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Tuesday, 29 December 2015

29th December - Thomas Becket

Thomas Becket, also known as Saint Thomas of Canterbury, Thomas of London and Thomas à Becket (1119-1170) was Archbishop of Canterbury from 1162 until his murder in 1170. He engaged in conflict with Henry II of England over the rights and privileges of the Church and was murdered by followers of the king in Canterbury Cathedral. Becket was born on the feast day of St Thomas the Apostle. When he was 10, Becket was sent as a student to Merton Priory in England and later attended a grammar school in London, perhaps the one at St Paul's Cathedral. Becket was ordained a priest on 2 June 1162 at Canterbury, and on 3 June 1162 was consecrated as Archbishop. King Henry may have hoped that Becket would continue to put the royal government first, rather than the church. The famous transformation of Becket into an ascetic occurred at this time.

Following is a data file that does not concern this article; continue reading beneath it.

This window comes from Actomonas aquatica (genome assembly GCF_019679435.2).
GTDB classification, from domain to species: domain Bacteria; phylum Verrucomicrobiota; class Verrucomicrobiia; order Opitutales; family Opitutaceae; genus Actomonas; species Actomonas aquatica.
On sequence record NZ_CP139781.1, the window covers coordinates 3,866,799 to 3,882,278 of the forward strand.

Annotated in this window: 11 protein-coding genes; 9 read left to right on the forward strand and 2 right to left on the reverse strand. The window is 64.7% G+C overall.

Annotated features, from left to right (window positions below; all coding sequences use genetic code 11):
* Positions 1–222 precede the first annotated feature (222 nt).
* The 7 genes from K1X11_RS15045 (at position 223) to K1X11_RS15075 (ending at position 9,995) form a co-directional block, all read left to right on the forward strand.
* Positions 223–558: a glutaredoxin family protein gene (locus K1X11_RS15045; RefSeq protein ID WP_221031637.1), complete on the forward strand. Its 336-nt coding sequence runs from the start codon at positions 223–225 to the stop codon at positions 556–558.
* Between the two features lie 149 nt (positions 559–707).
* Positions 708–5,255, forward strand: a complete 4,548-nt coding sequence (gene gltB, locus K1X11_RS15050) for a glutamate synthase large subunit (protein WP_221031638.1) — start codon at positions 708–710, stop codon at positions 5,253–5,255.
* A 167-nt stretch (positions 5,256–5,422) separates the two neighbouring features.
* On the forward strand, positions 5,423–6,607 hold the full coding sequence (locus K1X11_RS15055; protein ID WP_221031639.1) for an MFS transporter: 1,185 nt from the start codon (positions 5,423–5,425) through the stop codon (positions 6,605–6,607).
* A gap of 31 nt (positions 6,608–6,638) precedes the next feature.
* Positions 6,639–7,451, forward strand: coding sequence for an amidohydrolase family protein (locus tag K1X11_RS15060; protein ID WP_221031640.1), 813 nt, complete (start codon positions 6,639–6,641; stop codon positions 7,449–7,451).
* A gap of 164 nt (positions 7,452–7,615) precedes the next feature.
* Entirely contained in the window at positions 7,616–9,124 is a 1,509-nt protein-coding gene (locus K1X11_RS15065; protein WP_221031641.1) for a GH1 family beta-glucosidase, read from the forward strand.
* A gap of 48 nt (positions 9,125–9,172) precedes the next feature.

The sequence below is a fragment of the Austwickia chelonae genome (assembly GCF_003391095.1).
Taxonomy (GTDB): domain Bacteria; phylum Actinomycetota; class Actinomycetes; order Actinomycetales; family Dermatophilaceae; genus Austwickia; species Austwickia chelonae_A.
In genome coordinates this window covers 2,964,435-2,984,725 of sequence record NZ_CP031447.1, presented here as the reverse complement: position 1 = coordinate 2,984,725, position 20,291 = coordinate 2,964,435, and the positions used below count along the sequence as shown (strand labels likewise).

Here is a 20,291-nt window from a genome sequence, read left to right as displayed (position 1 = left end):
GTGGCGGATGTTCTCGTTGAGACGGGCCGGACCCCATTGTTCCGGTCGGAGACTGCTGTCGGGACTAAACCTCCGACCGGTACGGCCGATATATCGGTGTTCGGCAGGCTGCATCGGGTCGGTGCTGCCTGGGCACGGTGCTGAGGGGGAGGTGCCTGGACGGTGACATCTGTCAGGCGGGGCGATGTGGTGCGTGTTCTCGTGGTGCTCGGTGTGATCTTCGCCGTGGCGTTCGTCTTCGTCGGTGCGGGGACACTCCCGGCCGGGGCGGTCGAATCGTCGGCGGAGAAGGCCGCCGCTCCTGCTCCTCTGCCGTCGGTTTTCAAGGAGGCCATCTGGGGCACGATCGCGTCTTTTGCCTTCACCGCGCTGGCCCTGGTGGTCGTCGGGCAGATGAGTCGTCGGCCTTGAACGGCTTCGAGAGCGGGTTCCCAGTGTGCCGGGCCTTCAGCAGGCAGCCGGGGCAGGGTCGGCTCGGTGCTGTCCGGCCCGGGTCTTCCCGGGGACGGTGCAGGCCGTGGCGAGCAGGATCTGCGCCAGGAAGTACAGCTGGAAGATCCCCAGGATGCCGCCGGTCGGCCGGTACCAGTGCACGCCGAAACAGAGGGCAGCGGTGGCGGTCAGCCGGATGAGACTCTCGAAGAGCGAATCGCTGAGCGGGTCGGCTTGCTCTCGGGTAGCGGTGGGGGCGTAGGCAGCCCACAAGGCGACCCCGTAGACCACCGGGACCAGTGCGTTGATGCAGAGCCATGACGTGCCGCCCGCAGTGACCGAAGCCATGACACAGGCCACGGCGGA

In June 1170, the Archbishop of York, the Bishop of London, and the Bishop of Salisbury, crowned the heir apparent, Henry the Young King, at York. This was a breach of Canterbury's privilege of coronation, and Becket excommunicated all three. 

Upon hearing reports of Becket's actions, Henry is said to have uttered words that were interpreted by his men as wishing Becket killed. The king's exact words are in doubt and the most commonly quoted is "Who will rid me of this troublesome priest?" Or perhaps "What miserable drones and traitors have I nourished and brought up in my household, who let their lord be treated with such shameful contempt by a low-born cleric?"

Whatever Henry said, it was interpreted as a royal command, and four Knights set out to confront the Archbishop. They arrived at Canterbury and informed Becket he was to go to Winchester to give an account of his actions, but Becket refused. It was not until Becket refused their demands to submit to the king's will that they retrieved their weapons and rushed back inside for the killing.